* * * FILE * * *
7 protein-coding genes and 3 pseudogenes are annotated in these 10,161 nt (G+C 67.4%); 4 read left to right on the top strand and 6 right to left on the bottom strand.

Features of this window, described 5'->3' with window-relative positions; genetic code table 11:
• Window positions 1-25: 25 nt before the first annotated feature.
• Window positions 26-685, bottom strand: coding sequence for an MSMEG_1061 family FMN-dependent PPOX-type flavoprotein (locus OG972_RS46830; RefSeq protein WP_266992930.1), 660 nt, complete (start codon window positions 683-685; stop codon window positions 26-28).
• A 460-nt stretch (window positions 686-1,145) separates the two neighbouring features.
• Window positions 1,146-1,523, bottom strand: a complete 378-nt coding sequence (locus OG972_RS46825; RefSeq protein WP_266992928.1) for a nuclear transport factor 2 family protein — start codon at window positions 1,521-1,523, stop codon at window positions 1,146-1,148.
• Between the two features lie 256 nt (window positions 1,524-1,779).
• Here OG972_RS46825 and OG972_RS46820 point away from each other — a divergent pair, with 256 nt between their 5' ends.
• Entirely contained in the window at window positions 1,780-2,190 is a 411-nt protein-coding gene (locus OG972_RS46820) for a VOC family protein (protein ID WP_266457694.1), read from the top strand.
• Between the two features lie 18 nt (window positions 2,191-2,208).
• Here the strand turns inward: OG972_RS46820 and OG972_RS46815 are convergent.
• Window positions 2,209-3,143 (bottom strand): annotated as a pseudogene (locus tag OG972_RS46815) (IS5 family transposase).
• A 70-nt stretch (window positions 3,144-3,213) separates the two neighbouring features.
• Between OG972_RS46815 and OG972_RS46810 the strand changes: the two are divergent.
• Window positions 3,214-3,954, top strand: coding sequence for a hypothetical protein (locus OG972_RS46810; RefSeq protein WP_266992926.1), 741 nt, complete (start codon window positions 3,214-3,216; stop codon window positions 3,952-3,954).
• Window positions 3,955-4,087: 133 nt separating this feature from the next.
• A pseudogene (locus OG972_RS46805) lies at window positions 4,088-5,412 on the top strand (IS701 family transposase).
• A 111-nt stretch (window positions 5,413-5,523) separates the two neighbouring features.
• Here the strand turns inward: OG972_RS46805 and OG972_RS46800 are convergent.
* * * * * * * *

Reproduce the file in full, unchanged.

7 protein-coding genes and 3 pseudogenes are annotated in these 10,161 nt (G+C 67.4%); 4 read left to right on the top strand and 6 right to left on the bottom strand.

Features of this window, described 5'->3' with window-relative positions; genetic code table 11:
• Window positions 1-25: 25 nt before the first annotated feature.
• Window positions 26-685, bottom strand: coding sequence for an MSMEG_1061 family FMN-dependent PPOX-type flavoprotein (locus OG972_RS46830; RefSeq protein WP_266992930.1), 660 nt, complete (start codon window positions 683-685; stop codon window positions 26-28).
• A 460-nt stretch (window positions 686-1,145) separates the two neighbouring features.
• Window positions 1,146-1,523, bottom strand: a complete 378-nt coding sequence (locus OG972_RS46825; RefSeq protein WP_266992928.1) for a nuclear transport factor 2 family protein — start codon at window positions 1,521-1,523, stop codon at window positions 1,146-1,148.
• Between the two features lie 256 nt (window positions 1,524-1,779).
• Here OG972_RS46825 and OG972_RS46820 point away from each other — a divergent pair, with 256 nt between their 5' ends.
• Entirely contained in the window at window positions 1,780-2,190 is a 411-nt protein-coding gene (locus OG972_RS46820) for a VOC family protein (protein ID WP_266457694.1), read from the top strand.
• Between the two features lie 18 nt (window positions 2,191-2,208).
• Here the strand turns inward: OG972_RS46820 and OG972_RS46815 are convergent.
• Window positions 2,209-3,143 (bottom strand): annotated as a pseudogene (locus tag OG972_RS46815) (IS5 family transposase).
• A 70-nt stretch (window positions 3,144-3,213) separates the two neighbouring features.
• Between OG972_RS46815 and OG972_RS46810 the strand changes: the two are divergent.
• Window positions 3,214-3,954, top strand: coding sequence for a hypothetical protein (locus OG972_RS46810; RefSeq protein WP_266992926.1), 741 nt, complete (start codon window positions 3,214-3,216; stop codon window positions 3,952-3,954).
• Window positions 3,955-4,087: 133 nt separating this feature from the next.
• A pseudogene (locus OG972_RS46805) lies at window positions 4,088-5,412 on the top strand (IS701 family transposase).
• A 111-nt stretch (window positions 5,413-5,523) separates the two neighbouring features.
• Here the strand turns inward: OG972_RS46805 and OG972_RS46800 are convergent.